Saskatchewan Party Leader Scott Moe and NDP Leader Ryan Meili met in a televised debate Wednesday night.
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Oct 15, 2020 • • 3 minute read
Saskatchewan Party Leader Scott Moe and NDP Leader Ryan Meili sparred over deficits, taxes, suicide and COVID on Wednesday evening, during a mostly civil debate that tread over familiar campaign territory while dropping few surprises.
Moe fired off a new line of attack early in the 55-minute debate at the Provincial Archives building in Regina, alleging that Meili’s platform will cost $4 billion more than the NDP has revealed.
“How do you think Mr. Meili is going to pay for it?” Moe asked “The answer is, he isn’t — Saskatchewan people are.”
He argued that spending will result in higher taxes down the road. Moe pointed to an itemized list of “missing” NDP spending his party posted on its website, which zeroed in on Meili’s Renew Saskatchewan environment plan, expanded broadband and capital promises like a new Prince Albert bridge.
But Meili responded that Moe is “making up” numbers. Meili later told reporters that he hasn’t had a chance to look at the Sask. Party list but said that Moe is trying to “scare people” to distract from his cuts. He added that Crown spending hasn’t traditionally been included in costed party platforms. His party later posted a detailed response purporting to debunk Moe’s attack.
As he has over the course of the campaign, Meili called out Moe’s alleged cuts several times in the debate saying Moe has a hidden agenda.
He said Moe will sell off Crown corporations and cut services that families need most. Meili argues those plans will “choke our economy and hurt people.”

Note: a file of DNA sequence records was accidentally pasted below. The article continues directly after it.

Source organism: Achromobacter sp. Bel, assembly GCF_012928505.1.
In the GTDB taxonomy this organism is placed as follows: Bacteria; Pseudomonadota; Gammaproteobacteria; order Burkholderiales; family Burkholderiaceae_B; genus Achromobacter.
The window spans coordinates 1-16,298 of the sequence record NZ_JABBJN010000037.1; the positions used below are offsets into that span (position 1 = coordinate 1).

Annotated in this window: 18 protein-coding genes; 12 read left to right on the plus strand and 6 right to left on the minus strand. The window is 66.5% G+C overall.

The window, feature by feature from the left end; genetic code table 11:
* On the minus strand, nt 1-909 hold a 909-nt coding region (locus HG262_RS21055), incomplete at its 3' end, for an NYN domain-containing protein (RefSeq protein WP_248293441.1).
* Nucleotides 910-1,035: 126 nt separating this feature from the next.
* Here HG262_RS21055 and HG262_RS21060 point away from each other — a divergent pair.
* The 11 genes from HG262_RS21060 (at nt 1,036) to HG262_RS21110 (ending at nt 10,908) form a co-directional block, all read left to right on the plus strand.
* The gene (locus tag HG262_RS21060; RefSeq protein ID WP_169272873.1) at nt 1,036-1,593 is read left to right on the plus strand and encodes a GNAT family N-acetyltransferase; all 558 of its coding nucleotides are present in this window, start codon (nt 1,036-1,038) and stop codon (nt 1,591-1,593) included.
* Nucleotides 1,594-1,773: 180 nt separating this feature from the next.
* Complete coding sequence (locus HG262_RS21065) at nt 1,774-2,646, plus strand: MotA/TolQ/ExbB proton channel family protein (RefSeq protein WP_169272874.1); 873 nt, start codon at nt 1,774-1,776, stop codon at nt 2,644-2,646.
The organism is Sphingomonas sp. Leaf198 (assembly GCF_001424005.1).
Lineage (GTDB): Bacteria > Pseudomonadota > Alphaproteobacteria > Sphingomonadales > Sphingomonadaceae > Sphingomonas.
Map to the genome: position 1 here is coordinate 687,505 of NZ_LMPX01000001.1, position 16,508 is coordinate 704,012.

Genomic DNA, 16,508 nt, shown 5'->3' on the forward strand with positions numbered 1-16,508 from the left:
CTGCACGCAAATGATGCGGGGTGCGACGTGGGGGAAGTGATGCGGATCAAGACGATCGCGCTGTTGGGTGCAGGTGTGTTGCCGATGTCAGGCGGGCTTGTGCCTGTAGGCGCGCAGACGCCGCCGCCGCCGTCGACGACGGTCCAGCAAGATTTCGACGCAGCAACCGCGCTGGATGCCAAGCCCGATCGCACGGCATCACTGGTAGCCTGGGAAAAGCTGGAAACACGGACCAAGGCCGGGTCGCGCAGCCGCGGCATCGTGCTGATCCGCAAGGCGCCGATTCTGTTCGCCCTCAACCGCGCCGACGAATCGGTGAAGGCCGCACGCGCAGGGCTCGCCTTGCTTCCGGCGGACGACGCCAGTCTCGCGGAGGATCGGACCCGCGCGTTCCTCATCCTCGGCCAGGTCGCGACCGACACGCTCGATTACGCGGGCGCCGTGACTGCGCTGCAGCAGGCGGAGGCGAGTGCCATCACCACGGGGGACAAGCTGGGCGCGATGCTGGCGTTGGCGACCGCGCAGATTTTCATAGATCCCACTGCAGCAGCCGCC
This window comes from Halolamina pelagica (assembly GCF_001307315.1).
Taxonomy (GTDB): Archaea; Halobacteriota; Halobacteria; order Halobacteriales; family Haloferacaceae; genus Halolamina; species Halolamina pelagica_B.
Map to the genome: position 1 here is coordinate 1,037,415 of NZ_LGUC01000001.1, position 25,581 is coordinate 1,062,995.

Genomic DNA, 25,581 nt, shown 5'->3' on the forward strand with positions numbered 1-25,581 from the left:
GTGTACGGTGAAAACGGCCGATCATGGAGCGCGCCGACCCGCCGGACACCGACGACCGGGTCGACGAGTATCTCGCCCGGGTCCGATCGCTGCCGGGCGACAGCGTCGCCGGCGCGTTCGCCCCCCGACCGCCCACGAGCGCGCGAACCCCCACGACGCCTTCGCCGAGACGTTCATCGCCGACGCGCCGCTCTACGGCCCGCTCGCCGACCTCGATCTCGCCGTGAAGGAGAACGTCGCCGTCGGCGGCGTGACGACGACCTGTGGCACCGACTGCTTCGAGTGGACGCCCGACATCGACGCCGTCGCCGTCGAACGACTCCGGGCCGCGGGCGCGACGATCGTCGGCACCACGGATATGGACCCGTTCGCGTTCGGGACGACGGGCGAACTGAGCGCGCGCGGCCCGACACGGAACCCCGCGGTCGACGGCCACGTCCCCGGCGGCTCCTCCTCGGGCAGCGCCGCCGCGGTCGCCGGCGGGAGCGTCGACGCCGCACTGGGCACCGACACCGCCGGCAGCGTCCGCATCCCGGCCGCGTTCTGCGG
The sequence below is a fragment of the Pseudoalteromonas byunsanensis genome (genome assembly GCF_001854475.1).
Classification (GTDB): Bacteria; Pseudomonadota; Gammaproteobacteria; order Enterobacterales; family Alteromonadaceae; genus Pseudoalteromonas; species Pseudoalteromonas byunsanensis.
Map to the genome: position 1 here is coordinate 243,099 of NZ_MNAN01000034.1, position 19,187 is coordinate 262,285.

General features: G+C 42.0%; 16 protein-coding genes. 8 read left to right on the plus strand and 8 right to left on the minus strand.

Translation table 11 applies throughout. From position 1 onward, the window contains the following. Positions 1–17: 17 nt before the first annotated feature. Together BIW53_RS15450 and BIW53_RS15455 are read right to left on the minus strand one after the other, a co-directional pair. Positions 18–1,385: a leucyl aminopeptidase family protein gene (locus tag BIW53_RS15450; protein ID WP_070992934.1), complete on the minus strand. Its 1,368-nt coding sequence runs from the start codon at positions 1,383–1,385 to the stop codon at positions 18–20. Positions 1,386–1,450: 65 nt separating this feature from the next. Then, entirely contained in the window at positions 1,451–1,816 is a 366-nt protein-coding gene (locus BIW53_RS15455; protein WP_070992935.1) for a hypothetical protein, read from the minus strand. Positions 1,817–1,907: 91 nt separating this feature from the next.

“This is the road Mr. Moe has told us he is going down,” said Meili. “Austerity is the word his finance minister used.”
Moe responded that he has no such plans.
“There will be no cuts, Mr. Meili,” said Moe. “We will be cutting power rates. We will be cutting taxes.”
He was even clearer in a post-debate scrum. “There will be no tax hikes,” he said. “There will be no sale of any Crown corporations.”
An early exchange over COVID-19 was less contentious. But Meili got in a few jabs over what he said was unclear guidance over masks and a failure to condemn the anti-mask movement.
“There has been a fair amount of mixed messaging,” Meili said.
Moe said he’s always been clear on mask use.
One of the more emotionally charged exchanges of the night came as the setting sun darkened the scene through the window behind the two leaders. Meili pushed Moe on why he refused to meet with Metis activist Tristen Durocher during his suicide prevention fast across from the legislature this summer.
“You sent two of your ministers across the road to basically say, ‘get off my lawn…” Meili said. “What kind of message do you think that sends?”
“That was not the message,” Moe responded.
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He pointed to his government’s Pillars for Life plan for suicide prevention, which Meili dismissed as “so vague as to be meaningless.”
The two leaders soon came back to taxes and spending. When Moe again warned about NDP tax hikes, Meili responded that Moe is the only one who won’t rule out tax increases on ordinary families.
The NDP leader said the only tax increase in the NDP plan is a wealth tax on households with more than $15 million in net assets. Though the NDP believes that will raise $120 million per year, Moe argued that will only cover one per cent of the NDP platform.
“Where is the other 99 per cent going to come from?” Moe asked, looking straight into the camera. “It’s going to come from you.”
Both party leaders ended the debate by framing the election as a stark choice. Moe said voters must decide between a “reckless” NDP that will drive up taxes and a Saskatchewan Party that will make life more affordable and build a strong province.
Meili cast the election as “a crucial moment for our province.”
“The choice before us couldn’t be more clear: a tired old Sask. Party offering nothing but more cuts and privatization, and a new direction and a new vision.”
Moe called the debate a “civil” exercise where Saskatchewan people were the winners.